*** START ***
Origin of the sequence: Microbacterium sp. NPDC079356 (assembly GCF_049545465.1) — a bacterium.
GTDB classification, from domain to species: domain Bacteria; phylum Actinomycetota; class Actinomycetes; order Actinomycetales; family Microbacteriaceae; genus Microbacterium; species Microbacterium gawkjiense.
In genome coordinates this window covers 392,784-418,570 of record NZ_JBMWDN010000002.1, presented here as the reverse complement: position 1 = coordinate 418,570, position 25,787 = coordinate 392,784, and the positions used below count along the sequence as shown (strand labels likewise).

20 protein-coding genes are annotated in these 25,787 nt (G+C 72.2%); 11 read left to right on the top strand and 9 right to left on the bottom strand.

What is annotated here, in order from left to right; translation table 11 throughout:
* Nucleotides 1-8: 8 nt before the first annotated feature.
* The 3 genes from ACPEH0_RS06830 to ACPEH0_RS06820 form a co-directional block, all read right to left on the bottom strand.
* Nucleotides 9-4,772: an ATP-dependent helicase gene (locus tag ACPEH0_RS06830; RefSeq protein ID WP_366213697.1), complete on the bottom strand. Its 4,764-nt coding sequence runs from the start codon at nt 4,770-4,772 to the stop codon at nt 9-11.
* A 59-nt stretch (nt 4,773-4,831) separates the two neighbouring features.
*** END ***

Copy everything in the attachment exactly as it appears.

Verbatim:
Origin of the sequence: Microbacterium sp. NPDC079356 (assembly GCF_049545465.1) — a bacterium.
GTDB classification, from domain to species: domain Bacteria; phylum Actinomycetota; class Actinomycetes; order Actinomycetales; family Microbacteriaceae; genus Microbacterium; species Microbacterium gawkjiense.
In genome coordinates this window covers 392,784-418,570 of record NZ_JBMWDN010000002.1, presented here as the reverse complement: position 1 = coordinate 418,570, position 25,787 = coordinate 392,784, and the positions used below count along the sequence as shown (strand labels likewise).

20 protein-coding genes are annotated in these 25,787 nt (G+C 72.2%); 11 read left to right on the top strand and 9 right to left on the bottom strand.

What is annotated here, in order from left to right; translation table 11 throughout:
* Nucleotides 1-8: 8 nt before the first annotated feature.
* The 3 genes from ACPEH0_RS06830 to ACPEH0_RS06820 form a co-directional block, all read right to left on the bottom strand.
* Nucleotides 9-4,772: an ATP-dependent helicase gene (locus tag ACPEH0_RS06830; RefSeq protein ID WP_366213697.1), complete on the bottom strand. Its 4,764-nt coding sequence runs from the start codon at nt 4,770-4,772 to the stop codon at nt 9-11.
* A 59-nt stretch (nt 4,773-4,831) separates the two neighbouring features.